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Representing natural and artificial in‐channel large wood in numerical hydraulic and hydrological models

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Abstract The influence of naturally occurring in‐channel large wood (LW) on the hydraulics, hydrology and geomorphology of rivers is well documented. To inform management and better understand naturally occurring or artificially placed LW, hydraulic and hydrological models are applied to predict the possible benefits and drawbacks for habitat, sediment management and flood risk mitigation. However, knowledge and guidance on appropriate representation in models, needed to underpin realistic predictions, is lacking. This could lead to unrealistic expectations of the effectiveness of LW for different river management goals. To date, seven types of LW representation in hydraulic and hydrological models have been applied, the range partly reflecting the variety of LW, model types, scales and purposes. The most common approach is by altering channel roughness to represent flow resistance. Although qualitatively the effects of LW have been captured using models, to date quantitative validation, as well as transferable knowledge to help a priori parameterization of LW representations, remain limited. Therefore, additional empirical investigations and robust model validation are required to inform defensible LW representations for specific purposes and scales in numerical models coupled with better accounting of input uncertainty to improve confidence in predictions. Future studies should also consider a greater range of artificial and natural LW features, settings, larger spatial scales and better account for temporal variability of flow, morphology and LW configuration. This article is categorized under: Water and Life > Methods Science of Water > Methods Water and Life > Nature of Freshwater Ecosystems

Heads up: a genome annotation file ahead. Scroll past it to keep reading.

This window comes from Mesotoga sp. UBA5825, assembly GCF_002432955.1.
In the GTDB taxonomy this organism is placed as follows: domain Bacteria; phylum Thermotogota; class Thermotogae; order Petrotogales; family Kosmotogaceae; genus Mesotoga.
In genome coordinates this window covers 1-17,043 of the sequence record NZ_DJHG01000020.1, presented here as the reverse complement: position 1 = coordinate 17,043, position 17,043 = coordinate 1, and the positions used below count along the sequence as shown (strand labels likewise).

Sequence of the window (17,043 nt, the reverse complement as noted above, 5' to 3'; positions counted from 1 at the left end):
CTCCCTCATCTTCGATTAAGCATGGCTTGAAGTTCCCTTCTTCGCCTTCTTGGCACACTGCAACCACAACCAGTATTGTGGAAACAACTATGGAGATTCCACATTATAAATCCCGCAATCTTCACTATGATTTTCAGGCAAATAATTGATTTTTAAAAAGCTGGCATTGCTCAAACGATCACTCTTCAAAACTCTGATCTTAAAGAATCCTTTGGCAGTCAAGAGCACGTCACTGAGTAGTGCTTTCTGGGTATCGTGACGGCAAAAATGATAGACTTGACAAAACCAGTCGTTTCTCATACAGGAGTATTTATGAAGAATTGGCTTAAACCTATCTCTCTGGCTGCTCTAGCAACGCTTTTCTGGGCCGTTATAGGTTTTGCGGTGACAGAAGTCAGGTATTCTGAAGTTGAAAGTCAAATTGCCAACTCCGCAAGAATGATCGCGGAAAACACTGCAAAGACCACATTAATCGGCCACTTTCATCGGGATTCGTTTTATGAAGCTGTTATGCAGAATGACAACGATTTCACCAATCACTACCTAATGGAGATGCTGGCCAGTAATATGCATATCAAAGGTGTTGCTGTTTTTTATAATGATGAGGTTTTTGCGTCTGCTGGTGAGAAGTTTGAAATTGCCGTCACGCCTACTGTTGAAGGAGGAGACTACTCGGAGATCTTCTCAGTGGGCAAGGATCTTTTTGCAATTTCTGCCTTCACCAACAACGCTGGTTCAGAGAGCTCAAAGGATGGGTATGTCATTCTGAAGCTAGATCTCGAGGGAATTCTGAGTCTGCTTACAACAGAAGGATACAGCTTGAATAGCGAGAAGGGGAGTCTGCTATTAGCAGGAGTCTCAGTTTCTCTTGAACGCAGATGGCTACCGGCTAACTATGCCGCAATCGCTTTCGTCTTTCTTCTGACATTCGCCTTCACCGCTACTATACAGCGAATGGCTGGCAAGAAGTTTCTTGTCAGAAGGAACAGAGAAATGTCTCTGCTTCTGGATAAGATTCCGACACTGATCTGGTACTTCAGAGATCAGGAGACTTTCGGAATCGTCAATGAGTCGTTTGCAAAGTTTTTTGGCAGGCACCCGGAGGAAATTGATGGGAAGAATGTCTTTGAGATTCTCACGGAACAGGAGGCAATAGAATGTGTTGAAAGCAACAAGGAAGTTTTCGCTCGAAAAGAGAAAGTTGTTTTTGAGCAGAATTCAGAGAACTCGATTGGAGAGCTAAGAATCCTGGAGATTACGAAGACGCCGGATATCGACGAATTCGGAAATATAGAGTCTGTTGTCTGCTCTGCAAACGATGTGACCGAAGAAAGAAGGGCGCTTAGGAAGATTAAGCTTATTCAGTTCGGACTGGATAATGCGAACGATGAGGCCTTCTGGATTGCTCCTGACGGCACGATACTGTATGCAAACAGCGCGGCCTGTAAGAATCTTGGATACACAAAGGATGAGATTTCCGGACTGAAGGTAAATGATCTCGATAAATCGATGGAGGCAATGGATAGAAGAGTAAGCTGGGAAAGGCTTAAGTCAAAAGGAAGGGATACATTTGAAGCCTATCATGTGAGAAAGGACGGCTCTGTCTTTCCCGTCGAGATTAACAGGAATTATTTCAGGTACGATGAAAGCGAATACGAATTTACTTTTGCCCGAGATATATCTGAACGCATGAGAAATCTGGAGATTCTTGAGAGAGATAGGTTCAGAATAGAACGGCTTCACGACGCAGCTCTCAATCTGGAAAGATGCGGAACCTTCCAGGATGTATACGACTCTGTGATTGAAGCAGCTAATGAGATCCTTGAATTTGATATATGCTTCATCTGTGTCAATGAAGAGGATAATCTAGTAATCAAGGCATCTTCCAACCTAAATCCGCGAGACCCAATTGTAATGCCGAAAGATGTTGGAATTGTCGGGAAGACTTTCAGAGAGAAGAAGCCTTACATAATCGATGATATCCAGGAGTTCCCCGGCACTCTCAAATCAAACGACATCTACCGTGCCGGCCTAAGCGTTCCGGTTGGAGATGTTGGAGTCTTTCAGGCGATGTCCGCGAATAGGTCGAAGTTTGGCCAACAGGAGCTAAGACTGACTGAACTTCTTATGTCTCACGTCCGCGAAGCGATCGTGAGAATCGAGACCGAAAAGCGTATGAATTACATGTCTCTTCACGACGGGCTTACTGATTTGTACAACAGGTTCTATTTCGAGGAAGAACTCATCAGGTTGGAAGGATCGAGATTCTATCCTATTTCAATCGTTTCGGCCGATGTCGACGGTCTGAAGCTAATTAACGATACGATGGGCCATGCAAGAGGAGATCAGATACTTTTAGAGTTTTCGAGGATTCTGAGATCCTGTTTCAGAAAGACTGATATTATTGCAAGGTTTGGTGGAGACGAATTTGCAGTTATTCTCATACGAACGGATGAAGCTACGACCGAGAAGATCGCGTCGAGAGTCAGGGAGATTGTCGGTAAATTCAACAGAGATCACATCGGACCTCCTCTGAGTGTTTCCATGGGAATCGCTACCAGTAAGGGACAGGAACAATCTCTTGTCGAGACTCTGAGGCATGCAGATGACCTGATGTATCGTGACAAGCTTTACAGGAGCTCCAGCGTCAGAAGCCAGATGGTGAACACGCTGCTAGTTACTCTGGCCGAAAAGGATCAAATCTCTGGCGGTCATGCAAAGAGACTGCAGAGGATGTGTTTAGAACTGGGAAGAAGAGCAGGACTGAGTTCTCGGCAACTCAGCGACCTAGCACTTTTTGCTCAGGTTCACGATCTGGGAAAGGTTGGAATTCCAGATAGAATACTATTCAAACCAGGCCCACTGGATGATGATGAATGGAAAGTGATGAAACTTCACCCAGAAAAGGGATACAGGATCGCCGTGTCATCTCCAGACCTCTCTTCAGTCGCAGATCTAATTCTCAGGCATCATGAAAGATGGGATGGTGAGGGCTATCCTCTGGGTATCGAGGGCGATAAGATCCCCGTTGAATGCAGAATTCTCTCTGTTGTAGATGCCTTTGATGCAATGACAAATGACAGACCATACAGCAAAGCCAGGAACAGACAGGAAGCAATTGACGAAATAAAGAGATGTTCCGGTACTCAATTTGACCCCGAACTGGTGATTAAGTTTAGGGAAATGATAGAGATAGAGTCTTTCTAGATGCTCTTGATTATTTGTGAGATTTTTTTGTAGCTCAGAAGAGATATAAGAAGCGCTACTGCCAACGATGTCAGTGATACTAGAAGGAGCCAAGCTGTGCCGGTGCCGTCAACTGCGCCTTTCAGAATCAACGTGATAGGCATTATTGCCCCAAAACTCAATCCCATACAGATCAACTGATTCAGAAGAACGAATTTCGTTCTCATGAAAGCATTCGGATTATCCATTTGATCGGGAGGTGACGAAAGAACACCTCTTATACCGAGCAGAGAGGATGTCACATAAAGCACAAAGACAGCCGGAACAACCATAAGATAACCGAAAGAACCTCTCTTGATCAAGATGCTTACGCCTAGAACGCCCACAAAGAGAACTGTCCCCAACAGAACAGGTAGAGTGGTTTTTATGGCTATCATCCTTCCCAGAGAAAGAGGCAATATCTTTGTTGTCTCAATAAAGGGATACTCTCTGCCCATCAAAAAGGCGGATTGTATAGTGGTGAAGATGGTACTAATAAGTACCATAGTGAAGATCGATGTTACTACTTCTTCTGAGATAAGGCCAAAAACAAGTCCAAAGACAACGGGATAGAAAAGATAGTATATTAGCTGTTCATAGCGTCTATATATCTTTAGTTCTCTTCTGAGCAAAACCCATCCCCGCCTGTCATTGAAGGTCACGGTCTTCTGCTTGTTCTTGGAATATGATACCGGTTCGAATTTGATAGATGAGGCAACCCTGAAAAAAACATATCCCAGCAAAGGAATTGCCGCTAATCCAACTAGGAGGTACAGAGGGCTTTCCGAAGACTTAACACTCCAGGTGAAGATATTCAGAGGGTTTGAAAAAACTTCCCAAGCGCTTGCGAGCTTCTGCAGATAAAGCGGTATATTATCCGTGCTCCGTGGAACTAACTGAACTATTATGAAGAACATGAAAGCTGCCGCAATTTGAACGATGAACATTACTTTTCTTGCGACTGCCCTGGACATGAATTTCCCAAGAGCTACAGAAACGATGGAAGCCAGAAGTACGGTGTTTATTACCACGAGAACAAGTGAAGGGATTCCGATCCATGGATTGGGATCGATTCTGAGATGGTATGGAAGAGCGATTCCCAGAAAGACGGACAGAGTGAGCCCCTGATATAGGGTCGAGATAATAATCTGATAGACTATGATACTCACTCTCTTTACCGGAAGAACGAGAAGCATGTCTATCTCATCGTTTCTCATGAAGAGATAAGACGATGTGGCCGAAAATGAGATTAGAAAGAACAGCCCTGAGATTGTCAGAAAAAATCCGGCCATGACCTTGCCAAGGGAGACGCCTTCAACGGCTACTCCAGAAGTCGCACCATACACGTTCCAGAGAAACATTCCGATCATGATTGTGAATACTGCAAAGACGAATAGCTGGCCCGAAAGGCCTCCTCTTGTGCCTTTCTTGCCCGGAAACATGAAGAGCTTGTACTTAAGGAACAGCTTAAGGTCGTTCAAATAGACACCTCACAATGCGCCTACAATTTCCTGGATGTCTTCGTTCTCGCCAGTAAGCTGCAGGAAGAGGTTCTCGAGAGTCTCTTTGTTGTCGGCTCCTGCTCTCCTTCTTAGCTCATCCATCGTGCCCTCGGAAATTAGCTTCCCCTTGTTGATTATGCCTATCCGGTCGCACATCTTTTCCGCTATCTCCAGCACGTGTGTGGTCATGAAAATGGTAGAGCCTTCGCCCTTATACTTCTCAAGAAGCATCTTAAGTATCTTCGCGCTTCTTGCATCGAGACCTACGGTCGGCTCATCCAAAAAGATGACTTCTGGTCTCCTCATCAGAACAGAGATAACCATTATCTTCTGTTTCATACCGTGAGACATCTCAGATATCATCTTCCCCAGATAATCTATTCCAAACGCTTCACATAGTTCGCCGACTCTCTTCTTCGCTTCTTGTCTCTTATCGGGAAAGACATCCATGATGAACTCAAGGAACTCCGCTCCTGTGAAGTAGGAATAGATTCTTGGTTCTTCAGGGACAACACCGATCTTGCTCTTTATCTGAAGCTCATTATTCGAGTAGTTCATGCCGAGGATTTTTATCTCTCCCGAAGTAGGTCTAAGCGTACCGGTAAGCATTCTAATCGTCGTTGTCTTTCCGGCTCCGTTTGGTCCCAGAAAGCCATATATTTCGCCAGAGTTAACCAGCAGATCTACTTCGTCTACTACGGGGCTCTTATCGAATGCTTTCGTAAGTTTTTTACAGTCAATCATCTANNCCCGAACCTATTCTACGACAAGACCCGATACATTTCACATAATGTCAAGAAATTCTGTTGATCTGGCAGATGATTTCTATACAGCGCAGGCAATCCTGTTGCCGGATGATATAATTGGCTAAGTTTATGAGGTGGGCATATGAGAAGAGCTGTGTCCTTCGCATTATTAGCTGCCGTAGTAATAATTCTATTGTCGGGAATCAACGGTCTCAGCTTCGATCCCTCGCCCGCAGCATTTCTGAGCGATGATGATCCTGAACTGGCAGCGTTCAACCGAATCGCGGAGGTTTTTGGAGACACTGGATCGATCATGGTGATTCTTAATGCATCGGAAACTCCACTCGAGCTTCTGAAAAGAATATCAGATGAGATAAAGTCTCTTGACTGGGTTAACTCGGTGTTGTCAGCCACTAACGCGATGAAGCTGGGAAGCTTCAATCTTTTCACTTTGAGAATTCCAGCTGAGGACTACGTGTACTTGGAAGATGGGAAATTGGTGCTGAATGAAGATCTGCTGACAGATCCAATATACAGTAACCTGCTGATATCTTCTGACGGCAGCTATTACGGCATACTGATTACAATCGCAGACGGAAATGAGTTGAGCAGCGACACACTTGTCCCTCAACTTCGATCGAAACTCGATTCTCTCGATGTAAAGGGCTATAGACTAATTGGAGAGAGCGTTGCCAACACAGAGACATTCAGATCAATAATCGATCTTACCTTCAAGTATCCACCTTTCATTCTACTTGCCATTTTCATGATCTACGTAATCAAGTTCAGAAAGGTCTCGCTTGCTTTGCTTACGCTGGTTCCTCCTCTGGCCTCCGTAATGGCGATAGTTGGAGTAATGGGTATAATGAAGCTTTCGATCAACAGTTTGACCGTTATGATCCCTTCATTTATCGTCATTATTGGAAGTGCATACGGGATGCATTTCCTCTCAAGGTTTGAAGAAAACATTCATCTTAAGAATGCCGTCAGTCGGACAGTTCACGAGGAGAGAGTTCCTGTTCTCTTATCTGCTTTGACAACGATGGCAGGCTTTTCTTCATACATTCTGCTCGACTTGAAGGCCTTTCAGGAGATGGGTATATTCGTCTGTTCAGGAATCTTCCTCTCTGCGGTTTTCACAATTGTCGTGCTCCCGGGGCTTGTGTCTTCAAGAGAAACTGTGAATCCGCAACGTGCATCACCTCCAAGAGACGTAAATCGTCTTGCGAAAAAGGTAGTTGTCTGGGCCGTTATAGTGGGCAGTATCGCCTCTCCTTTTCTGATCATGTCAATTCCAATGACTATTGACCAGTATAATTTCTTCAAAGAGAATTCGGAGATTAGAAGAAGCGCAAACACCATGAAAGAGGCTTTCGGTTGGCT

Examples of naturally formed and artificial in‐channel large wood. (a) A cluster of individual fallen trees (Bowmont Water, UK), (b) a channel spanning log jam (Logie Burn, UK; Carol Taylor, James Hutton Institute), (c) a mid‐channel tree with its rootwad facing upstream (River Feshie, UK), (d) a dense accumulation of large wood at the head of a tree covered island (River Dee, UK), (e) a flow restrictor built of wooden planks added to a ditch and designed to reduce flow for flood risk management (Belford Burn, UK), (f) a bar apex engineered log jam on a gravel bar designed to trap coarse sediment (Bowmont Water, UK), (g) added trees with intact root‐wads for restoring river habitat (Allt Lorgy, UK; Spey Catchment Initiative) and (h) an individual bank attached tree trunk designed to improve fish habitat (Gelder Burn, UK; Dee District Salmon Fishery Board)
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Manning's n values of naturally occurring large wood features versus channel reach slope normalized by drainage area. Further details given in Table 2
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Water and Life > Nature of Freshwater Ecosystems
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